Getting into Manhattan was quite a mess though. Instead of picking a taxi, I decided to try to make my way through the subway system. So I first picked up the AirTrain and, instead of getting to the E train, which is the one I needed, I ended up in the A train. OK, looking at the map it was clear that A could take much more time to get to the destination than E, but it could bring me there anyway; so I waited for that train instead of going back. Going through Brooklyn took quite a bit, and when the train got to Manhattan, something happened (it was spoken out loud, but I couldn't understand it) and the train changed its way through another line. So I couldn't get to the station I planned and decided to get down in another one to later take the 6 line. However, to pick the 6 line in the correct direction, I had to go out of the metro system and reenter again at some other place. At this point I was so bored (due to carrying all luggage) and stressed that I stopped a taxi.
The thing is that I had to be at the apartment between 9pm and 10pm so that the tenant could give me the keys. As I was certainly going to be late, I attempted to call her when the plane landed, but she didn't pick the phone. As a result, when I got to the apartment, nobody was there. Uhh... scam? No. Fortunately, I could check my email through the mobile phone and saw a mail that told me to go to another direction to pick up the keys. This mail also had her mobile number, and I noticed that I had written it down incorrectly... hence why nobody picked it up before. So taxi to downtown again, pick up the keys, and another taxi uptown. Expensive, yes, but I was not going to attempt the subway again carrying all my stuff.
At around 11pm I got to the apartment, made the Internet connection work on my laptop and went to sleep. 30-hour long day finished. (Note to self: I had wished multiple times to have longer days. Don't say that again!)
As regards today, I have read the New York Times (pretty darn expensive), explored the surroundings of the apartment (located at the Upper East Side), checked the way to get to Google using the Subway (not that difficult, now that I wasn't stressed), had lunch downtown, bought a local SIM card for my cell phone and went running in Central Park. Yay!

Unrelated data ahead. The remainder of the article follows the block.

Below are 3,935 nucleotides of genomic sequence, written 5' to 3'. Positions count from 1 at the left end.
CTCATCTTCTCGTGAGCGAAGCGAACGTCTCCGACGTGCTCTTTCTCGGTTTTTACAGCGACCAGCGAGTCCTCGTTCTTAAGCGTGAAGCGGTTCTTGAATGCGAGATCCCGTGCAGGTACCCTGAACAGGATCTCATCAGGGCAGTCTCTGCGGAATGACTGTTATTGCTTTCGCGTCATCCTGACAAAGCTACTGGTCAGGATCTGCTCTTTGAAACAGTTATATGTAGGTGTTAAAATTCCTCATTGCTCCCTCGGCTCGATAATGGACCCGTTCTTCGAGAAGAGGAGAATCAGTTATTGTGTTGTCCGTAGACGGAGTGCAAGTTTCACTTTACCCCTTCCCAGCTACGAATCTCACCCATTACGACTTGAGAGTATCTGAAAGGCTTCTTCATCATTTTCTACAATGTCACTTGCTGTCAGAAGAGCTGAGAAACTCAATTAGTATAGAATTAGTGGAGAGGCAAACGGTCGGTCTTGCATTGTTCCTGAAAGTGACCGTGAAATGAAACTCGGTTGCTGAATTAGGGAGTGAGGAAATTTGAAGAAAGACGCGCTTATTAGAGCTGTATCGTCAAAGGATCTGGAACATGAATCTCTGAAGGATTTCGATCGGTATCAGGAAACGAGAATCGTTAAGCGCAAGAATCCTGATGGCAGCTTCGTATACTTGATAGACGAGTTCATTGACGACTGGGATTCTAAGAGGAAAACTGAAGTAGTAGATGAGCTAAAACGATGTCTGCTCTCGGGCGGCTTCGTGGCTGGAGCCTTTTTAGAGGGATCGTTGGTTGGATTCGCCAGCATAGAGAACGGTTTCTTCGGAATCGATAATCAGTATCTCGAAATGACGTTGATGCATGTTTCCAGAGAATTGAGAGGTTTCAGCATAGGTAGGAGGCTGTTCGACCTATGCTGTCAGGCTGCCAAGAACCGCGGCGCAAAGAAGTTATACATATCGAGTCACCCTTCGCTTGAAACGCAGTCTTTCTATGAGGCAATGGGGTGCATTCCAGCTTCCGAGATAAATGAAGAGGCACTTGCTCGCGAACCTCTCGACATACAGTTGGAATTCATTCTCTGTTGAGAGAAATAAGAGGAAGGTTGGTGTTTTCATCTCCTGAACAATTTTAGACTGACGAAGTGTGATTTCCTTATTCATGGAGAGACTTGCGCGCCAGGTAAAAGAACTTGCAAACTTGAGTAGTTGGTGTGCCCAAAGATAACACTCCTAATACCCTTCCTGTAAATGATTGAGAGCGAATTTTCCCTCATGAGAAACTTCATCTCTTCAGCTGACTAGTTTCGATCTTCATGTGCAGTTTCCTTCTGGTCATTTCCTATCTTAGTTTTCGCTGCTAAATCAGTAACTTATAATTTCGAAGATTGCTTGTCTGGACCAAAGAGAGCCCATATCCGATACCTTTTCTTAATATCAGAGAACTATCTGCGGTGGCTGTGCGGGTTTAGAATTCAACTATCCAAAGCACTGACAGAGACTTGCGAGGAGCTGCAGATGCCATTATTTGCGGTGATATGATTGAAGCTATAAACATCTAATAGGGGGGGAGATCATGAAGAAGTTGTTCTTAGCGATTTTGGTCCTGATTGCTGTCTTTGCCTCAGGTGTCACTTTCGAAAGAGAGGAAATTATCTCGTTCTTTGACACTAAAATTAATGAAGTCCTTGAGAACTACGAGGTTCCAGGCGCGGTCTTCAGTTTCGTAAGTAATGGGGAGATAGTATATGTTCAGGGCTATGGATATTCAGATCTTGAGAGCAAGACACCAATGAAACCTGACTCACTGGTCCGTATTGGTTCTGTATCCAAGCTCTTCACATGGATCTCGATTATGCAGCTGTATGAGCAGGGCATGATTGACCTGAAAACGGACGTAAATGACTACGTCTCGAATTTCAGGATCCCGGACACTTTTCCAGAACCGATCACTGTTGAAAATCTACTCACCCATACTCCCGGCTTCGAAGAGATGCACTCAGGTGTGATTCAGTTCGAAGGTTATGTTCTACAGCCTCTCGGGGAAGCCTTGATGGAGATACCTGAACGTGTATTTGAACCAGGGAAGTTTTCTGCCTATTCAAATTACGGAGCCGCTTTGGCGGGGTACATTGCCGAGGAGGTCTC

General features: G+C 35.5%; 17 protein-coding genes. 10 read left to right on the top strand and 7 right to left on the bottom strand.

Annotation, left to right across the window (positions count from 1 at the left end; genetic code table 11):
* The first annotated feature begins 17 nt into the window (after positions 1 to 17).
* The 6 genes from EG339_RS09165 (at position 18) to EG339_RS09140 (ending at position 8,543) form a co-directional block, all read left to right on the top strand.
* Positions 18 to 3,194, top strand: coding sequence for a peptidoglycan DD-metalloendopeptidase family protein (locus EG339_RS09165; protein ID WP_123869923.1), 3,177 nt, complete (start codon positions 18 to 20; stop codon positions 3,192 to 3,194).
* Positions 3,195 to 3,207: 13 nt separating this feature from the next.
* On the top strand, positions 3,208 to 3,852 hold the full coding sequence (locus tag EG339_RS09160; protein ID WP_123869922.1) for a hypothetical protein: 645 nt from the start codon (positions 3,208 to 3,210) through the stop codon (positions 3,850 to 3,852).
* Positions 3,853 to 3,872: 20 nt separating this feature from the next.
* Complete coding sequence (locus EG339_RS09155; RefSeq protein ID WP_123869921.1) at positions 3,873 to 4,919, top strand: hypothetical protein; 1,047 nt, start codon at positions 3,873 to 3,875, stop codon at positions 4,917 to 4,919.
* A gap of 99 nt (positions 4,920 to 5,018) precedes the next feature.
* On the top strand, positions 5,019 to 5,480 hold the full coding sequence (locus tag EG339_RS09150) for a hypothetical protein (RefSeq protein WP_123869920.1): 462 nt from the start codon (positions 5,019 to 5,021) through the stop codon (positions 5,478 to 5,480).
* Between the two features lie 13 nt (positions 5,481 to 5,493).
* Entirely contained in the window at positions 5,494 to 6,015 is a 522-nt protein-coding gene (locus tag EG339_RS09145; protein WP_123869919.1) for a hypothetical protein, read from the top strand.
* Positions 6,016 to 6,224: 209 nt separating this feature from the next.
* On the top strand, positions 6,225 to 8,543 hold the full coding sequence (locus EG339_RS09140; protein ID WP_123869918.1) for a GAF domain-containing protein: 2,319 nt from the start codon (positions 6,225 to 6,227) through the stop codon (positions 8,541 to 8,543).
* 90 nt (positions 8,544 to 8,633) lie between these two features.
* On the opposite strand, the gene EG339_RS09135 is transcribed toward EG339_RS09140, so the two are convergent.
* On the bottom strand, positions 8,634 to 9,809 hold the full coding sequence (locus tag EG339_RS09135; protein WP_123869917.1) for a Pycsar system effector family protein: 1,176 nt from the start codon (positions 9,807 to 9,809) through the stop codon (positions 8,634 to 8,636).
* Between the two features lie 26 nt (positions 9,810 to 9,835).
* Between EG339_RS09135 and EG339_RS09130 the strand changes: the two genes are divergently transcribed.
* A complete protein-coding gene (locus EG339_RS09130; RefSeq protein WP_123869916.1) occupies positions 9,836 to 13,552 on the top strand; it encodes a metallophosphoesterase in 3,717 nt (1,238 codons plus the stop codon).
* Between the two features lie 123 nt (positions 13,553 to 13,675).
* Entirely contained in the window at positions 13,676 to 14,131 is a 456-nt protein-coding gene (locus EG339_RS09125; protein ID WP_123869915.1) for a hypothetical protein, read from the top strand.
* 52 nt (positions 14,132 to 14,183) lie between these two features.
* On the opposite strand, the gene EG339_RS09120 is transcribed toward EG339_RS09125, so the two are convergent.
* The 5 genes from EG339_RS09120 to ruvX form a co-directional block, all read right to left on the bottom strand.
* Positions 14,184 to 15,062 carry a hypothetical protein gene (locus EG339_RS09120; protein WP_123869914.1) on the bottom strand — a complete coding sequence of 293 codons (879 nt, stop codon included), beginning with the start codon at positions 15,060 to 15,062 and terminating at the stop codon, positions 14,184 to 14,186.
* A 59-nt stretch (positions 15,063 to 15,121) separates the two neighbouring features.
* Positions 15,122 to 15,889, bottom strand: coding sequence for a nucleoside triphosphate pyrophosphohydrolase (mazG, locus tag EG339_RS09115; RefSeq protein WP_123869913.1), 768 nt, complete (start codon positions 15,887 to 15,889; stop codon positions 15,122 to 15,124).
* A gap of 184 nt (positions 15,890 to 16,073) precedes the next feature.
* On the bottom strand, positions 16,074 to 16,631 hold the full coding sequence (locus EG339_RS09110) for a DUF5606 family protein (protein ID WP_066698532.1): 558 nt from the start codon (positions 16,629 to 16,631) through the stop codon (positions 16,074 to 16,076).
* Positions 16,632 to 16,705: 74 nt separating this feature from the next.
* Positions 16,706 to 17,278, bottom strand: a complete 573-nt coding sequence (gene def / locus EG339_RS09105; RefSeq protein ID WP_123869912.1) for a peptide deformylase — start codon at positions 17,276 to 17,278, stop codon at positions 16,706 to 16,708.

Now, some things that have surprised me from the city so far.
It is amazing how widespread and easy is the use of credit cards to pay for virtually anything and everywhere (even inside the taxis!). Of course, it's also frightening the fact that there is no ID check for the use of the credit card, so losing it is... uh... scary. Also frightening is the way you spend money... virtual money is much easier to give away than physical one!
Tipping is annoying. Come on, just tell me how much I owe and don't make me figure out how much to add to make it right. You know, taxi drivers, waiters... everyone expects tips and there are some guidelines on how much you are supposed to leave. I guess some taxi drivers got angry yesterday...
The subway system is quite... "interesting". Everything seems very old, and the way it works is not too clear. Some stations don't open all day as others do, in some you have to change the direction by going outside, some trains don't have any clear indication of what is the next station... so far I think Barcelona's system is much nicer. Maybe except for the MetroCard.
Water is free. What do I mean with this, you say? This morning I sat down in a bar to get a coffee and, before I even ordered, the waiter served me a big glass with water and ice. Similarly, when having lunch, I also got water without having ordered it. And what's more, the waiter refilled the glass as it emptied.
Speaking of glasses... mixed drinks seem to be common here. The lunch menu included one mixed drink (some with champagne and some with vodka), and I saw several bars in which the happy hour started as early as 4pm. Oh, and the names for these drinks are quite "funny". Guess I'll have to learn them and what they are composed of.
I don't know which language to use to talk to people. Many of them seem to understand both English and Spanish.
The blocks in Manhattan are not as big as some people made me think. You can, in fact, do trips that span multiple blocks on foot.
And, at last, the weather is unbearably hot and humid. Not good for sweat.